Route 66 amusements: the Wright stuff on exhibit at Chicago Cultural Center’s Open House

If you know Route 66 in suburban Chicago, then you know that right across the Des Plaines River from the landmark Hofmann Tower in Lyons is Frank Lloyd Wright‘s Avery Coonley House, a National Historic Landmark and one of the three coolest houses that Wright ever designed (the other two being, of course, the Robie House in Chicago’s Hyde Park and Fallingwater on Bear Run near Mill Run, PA).  This weekend’s Open House at the Chicago Cultural Center, a few blocks north of the Art Institute and the spot where Route 66 began, will feature an exibit of Wright’s work from the 1890s when he was a young man working in downtown Chicago and still signing his name as Frank L. Wright.  The exhibit is called Wright Before the “Lloyd” and features photos and drawings of his early work.  the exhibit is free and will be up through the middle of March; you can find more information about it here.

The Chicago Cultural Center was originally the central library of the Chicago Public Library, designed by Shepley, Rutal & Coolidge.  Photo courtesy of Wikimedia Commons.

The Chicago Cultural Center was originally the central library of the Chicago Public Library, designed by Shepley, Rutan & Coolidge of Boston.  Photo courtesy of Wikimedia Commons.

Wright began that decade working for Adler & Sullivan, learning his trade from the famed Louis Sullivan and acoustical genius Dankmar Adler and doing some moonlighting on his own (which wasn’t allowed in his contract with the firm) in order to support his young family.  It seems young Frank was always short of cash.  Of course, Sullivan fired him in 1893 when he found out that Wright was working on his own.  After a while, Wright got an office in the loft of the Steinway Hall building at 64 E. Van Buren St., half a block south of Jackson Boulevard where Route 66 would run.  He was joined there by a few acolytes as he and they developed the Prairie School style.  Among those in the office were Marion Mahony and her husband-to-be Walter Burley Griffin.  Marion’s cousin, Dwight H. Perkins, had designed Steinway Hall for the Steinway & Sons piano company as a showroom building.  Perkins himself had an office there in the loft (Marion had been apprenticed to him first), as did another architect, Myron Hunt; eventually, other architects who joined them there became part of the Prairie School.  When Wright opened his studio in Oak Park in 1898, Griffin and Mahony joined him there.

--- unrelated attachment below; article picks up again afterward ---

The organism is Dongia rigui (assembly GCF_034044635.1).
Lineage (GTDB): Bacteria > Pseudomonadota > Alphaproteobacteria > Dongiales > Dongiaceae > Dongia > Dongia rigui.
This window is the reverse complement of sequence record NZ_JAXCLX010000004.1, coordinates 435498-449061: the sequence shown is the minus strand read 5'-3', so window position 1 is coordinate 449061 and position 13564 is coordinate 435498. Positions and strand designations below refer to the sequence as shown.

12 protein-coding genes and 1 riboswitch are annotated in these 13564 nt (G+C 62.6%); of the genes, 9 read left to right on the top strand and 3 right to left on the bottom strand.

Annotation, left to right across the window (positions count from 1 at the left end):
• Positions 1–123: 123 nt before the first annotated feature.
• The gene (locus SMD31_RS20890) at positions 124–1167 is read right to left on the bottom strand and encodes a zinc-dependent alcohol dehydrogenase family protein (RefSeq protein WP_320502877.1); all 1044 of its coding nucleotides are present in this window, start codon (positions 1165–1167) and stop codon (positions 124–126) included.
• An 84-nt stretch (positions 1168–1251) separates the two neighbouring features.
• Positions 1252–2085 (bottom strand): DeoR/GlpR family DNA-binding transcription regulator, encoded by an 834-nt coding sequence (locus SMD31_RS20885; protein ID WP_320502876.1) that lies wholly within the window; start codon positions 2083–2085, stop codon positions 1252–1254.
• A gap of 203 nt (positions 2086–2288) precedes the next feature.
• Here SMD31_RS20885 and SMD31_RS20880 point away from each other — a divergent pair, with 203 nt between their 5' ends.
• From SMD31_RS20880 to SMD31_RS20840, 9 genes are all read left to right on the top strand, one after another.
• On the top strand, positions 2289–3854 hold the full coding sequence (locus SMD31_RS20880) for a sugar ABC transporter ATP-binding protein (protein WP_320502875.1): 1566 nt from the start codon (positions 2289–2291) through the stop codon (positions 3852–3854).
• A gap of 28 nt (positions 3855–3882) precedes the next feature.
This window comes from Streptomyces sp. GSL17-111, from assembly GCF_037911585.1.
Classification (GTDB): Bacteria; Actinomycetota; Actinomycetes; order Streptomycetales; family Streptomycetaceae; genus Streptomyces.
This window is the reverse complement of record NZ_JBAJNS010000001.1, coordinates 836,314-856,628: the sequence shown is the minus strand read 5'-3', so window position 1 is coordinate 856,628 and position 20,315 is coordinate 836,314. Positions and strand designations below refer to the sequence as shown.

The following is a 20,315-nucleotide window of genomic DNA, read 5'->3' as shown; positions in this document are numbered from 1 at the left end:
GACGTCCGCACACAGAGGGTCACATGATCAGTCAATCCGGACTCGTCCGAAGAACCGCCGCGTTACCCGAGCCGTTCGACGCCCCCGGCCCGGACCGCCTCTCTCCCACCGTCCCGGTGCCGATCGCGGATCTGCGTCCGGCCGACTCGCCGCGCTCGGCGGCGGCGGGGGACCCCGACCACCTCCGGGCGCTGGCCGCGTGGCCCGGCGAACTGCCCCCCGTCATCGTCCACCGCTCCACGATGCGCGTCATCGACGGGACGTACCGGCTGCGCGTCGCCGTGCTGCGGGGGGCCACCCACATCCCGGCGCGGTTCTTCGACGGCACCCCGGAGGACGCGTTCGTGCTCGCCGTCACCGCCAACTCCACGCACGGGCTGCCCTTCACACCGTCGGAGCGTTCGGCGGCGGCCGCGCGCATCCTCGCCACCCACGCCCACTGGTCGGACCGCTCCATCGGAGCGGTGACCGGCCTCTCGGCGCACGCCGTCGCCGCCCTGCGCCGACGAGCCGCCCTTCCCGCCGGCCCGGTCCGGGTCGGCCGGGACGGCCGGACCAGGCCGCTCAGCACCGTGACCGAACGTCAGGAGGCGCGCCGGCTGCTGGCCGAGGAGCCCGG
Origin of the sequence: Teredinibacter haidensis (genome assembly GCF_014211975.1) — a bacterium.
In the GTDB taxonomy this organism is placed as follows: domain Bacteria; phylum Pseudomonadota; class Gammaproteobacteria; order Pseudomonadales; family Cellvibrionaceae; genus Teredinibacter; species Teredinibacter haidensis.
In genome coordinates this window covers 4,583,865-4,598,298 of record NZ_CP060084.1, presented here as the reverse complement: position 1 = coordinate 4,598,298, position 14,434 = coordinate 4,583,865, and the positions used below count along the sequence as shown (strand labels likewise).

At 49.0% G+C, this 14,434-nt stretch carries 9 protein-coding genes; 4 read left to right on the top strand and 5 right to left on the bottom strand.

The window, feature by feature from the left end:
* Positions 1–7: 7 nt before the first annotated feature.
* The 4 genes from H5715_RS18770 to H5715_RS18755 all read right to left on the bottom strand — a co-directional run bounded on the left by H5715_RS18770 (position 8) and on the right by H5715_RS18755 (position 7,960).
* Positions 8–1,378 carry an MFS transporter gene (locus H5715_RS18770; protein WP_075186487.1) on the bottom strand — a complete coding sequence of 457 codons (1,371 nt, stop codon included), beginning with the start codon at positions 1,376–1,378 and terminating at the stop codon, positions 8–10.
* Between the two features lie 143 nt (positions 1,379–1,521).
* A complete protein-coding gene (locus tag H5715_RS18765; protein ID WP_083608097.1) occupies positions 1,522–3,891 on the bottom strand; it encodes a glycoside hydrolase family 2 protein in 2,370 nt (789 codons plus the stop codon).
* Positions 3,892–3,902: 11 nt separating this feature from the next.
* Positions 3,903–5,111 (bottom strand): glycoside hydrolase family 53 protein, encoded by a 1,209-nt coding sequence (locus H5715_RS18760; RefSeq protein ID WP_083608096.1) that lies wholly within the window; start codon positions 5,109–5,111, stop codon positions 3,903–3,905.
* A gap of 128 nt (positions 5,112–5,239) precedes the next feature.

Steinway Hall, by the way, became home to the Chicago Musical College in 1925.  The music school remained there until 1954, when it merged with Roosevelt University‘s School of Music; at that point, all the music school’s operations were moved to the Adler & Sullivan designed Auditorium Building.

We’ll be writing about Wright, his buildings in Riverside (several on the Coonley estate, plus the F.F. Tomek House) and the town itself, which is an entire Historic District of its own listed on the NRHP, later on this spring.  Winter is not the time for a leisurely stroll to look at those buildings.  But it is a very good time to see exhibits like this one at the Cultural Center.  If you find yourself downtown with an hour to spare, don’t miss it.  And if you stop by today (Friday the 21st), you can get a free tour of the building, too.

Your armchair tour guide,


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